“There’s a knock on the door. Whether or not the belongings are packed, the kids are ready, or the new plan is put in place, it no longer matters. The eviction has begun: it’s time to leave.”

This statement, based on Matthew Desmond’s 2016 best seller, Evicted: Poverty and Profit in the American City, greets the visitor at the entrance to the exhibit at the National Building Museum.

Evicted chronicles the lives of eight families who struggle to maintain their housing in the city of Milwaukee. We follow the heartbreaking stories of hardship and loss, and gain insights into the perspectives of landlords and local government. The story of evictions, Desmond tells us, is repeated millions of times each day throughout the country, and no region is immune from this national tragedy. Forced displacement can happen in rural areas, in the suburbs or in the midst of the city.

What is the magnitude of the problem?

It’s in the millions. In 2015, there were over 2.4 million eviction filings, each with its own story of complications and loss. By comparison, Desmond tells us, this is almost equivalent to the number of foreclosures starts at the height of the housing crisis in 2009. Yet where is the national response?

How do we begin to tackle the eviction crisis?

Discussions about poverty and income inequality have increasingly become part of our national dialogue, re-focusing our attention on Desmond’s work. These conversations re-affirm a basic premise – housing instability is a significant factor for those families and individuals trying to lift themselves out of poverty. When your housing is precarious due to significant rent burdens, or you live in overcrowded or unsafe housing, it’s almost impossible to maintain a job, or learn in school. The uncertainty and fear of eviction produces anxiety and stress for all family members.  Desmond calls this the new face of housing in America.

Quantifying the problem and learning from the data

In 2016, Desmond and his team at Princeton began collecting eviction data to better understand the scope of the problem, and to identify characteristics and patterns in the eviction process that could point to possible solutions. As a result of their efforts, the Eviction Lab was created – the first nationwide database for evictions developed through reviewing court records across the country. While the team has recorded 83,000 evictions filed since 2000, the scope of the problem is overwhelming. To present a more accurate and complete picture of evictions, Desmond is calling upon housing practitioners to submit local eviction statistics to help build the database.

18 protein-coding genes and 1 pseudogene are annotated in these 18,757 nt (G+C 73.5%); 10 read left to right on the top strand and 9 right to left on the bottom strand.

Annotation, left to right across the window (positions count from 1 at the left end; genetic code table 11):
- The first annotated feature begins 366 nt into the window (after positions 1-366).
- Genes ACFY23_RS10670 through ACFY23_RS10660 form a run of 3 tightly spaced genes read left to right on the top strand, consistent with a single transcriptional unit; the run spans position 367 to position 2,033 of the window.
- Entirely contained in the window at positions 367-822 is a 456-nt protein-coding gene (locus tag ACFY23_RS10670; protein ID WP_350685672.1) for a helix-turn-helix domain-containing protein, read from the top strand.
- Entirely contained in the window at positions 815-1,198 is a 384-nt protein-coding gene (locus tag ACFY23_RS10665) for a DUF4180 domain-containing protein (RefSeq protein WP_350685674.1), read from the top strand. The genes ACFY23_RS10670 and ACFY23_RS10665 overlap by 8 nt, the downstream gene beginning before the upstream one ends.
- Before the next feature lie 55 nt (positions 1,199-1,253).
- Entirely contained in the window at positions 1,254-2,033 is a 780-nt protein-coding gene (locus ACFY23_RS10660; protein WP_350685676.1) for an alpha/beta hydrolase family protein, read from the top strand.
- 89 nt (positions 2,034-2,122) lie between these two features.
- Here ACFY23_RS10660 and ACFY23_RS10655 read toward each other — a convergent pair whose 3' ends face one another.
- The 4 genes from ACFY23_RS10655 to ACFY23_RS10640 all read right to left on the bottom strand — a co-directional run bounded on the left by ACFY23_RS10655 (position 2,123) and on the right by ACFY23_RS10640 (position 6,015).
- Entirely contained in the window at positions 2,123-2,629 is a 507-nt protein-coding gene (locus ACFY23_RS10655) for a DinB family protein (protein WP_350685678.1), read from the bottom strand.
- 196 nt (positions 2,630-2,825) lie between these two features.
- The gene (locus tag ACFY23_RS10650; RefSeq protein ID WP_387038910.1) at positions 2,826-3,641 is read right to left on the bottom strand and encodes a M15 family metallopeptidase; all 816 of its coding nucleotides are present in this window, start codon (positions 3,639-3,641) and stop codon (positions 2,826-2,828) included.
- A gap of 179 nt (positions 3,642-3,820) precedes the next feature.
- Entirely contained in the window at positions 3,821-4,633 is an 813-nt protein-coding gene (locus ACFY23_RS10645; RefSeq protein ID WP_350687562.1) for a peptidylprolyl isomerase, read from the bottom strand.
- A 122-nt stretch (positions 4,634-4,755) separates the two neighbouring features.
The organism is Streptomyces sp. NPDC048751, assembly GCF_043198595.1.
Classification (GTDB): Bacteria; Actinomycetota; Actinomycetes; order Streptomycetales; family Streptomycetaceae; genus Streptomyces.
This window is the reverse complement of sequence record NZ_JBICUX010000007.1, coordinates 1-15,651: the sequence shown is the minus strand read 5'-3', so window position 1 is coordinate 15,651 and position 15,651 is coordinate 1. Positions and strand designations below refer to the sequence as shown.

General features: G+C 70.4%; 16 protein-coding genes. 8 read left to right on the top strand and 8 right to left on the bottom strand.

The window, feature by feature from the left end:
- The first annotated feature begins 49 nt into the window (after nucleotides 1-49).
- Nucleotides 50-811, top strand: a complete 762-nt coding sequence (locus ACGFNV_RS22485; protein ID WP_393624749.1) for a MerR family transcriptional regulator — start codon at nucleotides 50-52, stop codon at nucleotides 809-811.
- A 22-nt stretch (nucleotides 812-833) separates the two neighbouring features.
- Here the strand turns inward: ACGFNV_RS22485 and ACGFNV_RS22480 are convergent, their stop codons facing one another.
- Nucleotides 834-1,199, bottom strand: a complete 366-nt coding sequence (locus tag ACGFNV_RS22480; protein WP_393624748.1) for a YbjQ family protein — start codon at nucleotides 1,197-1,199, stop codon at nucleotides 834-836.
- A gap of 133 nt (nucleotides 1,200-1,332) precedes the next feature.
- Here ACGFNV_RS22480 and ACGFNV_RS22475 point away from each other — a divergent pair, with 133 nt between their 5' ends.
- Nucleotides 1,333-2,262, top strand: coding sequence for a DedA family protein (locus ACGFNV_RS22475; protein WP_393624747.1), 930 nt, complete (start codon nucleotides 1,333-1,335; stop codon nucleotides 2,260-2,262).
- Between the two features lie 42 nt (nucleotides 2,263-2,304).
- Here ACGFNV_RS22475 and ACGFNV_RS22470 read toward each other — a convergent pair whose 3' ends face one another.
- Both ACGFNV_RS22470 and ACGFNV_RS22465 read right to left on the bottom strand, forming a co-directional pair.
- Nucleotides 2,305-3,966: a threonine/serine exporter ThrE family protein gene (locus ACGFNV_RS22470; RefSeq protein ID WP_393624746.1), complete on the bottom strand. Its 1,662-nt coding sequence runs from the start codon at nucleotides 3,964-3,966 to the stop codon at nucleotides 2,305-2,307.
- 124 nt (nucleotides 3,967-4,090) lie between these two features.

Although analysis is just beginning, there are some general observations that can be made to inform possible solutions that help residents:

Richmond – the Eviction Capital of the Nation

In 2015, 150,541 evictions occurred in Virginia, and this is probably a conservative estimate. The data only show households that were evicted in a legal proceeding, and not those cases where people moved with an informal warning. Richmond, Hampton and Newport News have some of the highest eviction rates in the country. Why do these cities have such high eviction rates, and what can we learn from these alarming statistics?

Responding to the eviction data that has come to light, civil legal aid attorneys and affordable housing advocates from across Virginia have formed a new coalition – the Campaign to Reduce Eviction (or CARE) – to slow the rate of evictions in Virginia.  Formed under the leadership of the Virginia Poverty Law Center, the group will meet in Richmond this month to kick off their work. Given the eviction crisis that’s taking place in the Commonwealth, their deliberations will be worth following.